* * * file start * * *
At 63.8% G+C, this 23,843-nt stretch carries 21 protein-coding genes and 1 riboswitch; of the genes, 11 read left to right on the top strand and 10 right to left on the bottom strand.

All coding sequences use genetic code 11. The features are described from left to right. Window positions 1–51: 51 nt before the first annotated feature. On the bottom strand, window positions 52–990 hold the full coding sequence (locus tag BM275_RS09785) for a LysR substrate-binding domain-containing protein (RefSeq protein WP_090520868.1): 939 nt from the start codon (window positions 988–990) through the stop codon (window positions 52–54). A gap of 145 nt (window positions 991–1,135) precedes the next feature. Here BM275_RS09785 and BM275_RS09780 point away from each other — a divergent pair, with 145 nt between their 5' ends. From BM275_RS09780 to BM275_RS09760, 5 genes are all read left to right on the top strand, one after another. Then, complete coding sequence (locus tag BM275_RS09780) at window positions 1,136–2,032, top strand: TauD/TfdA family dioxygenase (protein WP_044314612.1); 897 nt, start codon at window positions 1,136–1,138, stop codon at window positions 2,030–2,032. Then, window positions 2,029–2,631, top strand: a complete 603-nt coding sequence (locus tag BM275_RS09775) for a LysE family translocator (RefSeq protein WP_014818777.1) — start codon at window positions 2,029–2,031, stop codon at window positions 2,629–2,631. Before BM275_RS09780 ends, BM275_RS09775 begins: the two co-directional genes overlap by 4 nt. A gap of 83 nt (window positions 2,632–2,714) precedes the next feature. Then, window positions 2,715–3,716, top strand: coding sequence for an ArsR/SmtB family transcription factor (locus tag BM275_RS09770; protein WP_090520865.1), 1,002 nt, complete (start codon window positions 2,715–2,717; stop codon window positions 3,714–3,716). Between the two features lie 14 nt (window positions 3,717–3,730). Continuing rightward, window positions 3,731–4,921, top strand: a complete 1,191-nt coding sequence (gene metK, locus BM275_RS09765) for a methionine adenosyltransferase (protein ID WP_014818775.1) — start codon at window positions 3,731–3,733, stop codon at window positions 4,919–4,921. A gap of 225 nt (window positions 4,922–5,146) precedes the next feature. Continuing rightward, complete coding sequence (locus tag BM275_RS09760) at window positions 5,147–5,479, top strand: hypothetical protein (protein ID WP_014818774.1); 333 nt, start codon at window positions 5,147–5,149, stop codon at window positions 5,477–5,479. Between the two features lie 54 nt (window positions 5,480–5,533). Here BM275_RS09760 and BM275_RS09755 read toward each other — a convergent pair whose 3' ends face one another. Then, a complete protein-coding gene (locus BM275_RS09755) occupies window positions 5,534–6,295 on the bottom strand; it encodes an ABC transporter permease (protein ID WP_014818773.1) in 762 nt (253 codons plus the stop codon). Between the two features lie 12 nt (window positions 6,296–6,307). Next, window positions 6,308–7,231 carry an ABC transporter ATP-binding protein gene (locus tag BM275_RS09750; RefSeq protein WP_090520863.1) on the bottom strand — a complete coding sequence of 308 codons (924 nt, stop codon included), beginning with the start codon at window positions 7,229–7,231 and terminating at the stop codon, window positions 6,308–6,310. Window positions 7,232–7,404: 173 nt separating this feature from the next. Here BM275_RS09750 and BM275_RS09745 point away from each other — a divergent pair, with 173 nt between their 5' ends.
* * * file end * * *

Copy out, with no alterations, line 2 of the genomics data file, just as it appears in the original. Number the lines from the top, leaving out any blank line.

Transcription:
All coding sequences use genetic code 11. The features are described from left to right. Window positions 1–51: 51 nt before the first annotated feature. On the bottom strand, window positions 52–990 hold the full coding sequence (locus tag BM275_RS09785) for a LysR substrate-binding domain-containing protein (RefSeq protein WP_090520868.1): 939 nt from the start codon (window positions 988–990) through the stop codon (window positions 52–54). A gap of 145 nt (window positions 991–1,135) precedes the next feature. Here BM275_RS09785 and BM275_RS09780 point away from each other — a divergent pair, with 145 nt between their 5' ends. From BM275_RS09780 to BM275_RS09760, 5 genes are all read left to right on the top strand, one after another. Then, complete coding sequence (locus tag BM275_RS09780) at window positions 1,136–2,032, top strand: TauD/TfdA family dioxygenase (protein WP_044314612.1); 897 nt, start codon at window positions 1,136–1,138, stop codon at window positions 2,030–2,032. Then, window positions 2,029–2,631, top strand: a complete 603-nt coding sequence (locus tag BM275_RS09775) for a LysE family translocator (RefSeq protein WP_014818777.1) — start codon at window positions 2,029–2,031, stop codon at window positions 2,629–2,631. Before BM275_RS09780 ends, BM275_RS09775 begins: the two co-directional genes overlap by 4 nt. A gap of 83 nt (window positions 2,632–2,714) precedes the next feature. Then, window positions 2,715–3,716, top strand: coding sequence for an ArsR/SmtB family transcription factor (locus tag BM275_RS09770; protein WP_090520865.1), 1,002 nt, complete (start codon window positions 2,715–2,717; stop codon window positions 3,714–3,716). Between the two features lie 14 nt (window positions 3,717–3,730). Continuing rightward, window positions 3,731–4,921, top strand: a complete 1,191-nt coding sequence (gene metK, locus BM275_RS09765) for a methionine adenosyltransferase (protein ID WP_014818775.1) — start codon at window positions 3,731–3,733, stop codon at window positions 4,919–4,921. A gap of 225 nt (window positions 4,922–5,146) precedes the next feature. Continuing rightward, complete coding sequence (locus tag BM275_RS09760) at window positions 5,147–5,479, top strand: hypothetical protein (protein ID WP_014818774.1); 333 nt, start codon at window positions 5,147–5,149, stop codon at window positions 5,477–5,479. Between the two features lie 54 nt (window positions 5,480–5,533). Here BM275_RS09760 and BM275_RS09755 read toward each other — a convergent pair whose 3' ends face one another. Then, a complete protein-coding gene (locus BM275_RS09755) occupies window positions 5,534–6,295 on the bottom strand; it encodes an ABC transporter permease (protein ID WP_014818773.1) in 762 nt (253 codons plus the stop codon). Between the two features lie 12 nt (window positions 6,296–6,307). Next, window positions 6,308–7,231 carry an ABC transporter ATP-binding protein gene (locus tag BM275_RS09750; RefSeq protein WP_090520863.1) on the bottom strand — a complete coding sequence of 308 codons (924 nt, stop codon included), beginning with the start codon at window positions 7,229–7,231 and terminating at the stop codon, window positions 6,308–6,310. Window positions 7,232–7,404: 173 nt separating this feature from the next. Here BM275_RS09750 and BM275_RS09745 point away from each other — a divergent pair, with 173 nt between their 5' ends.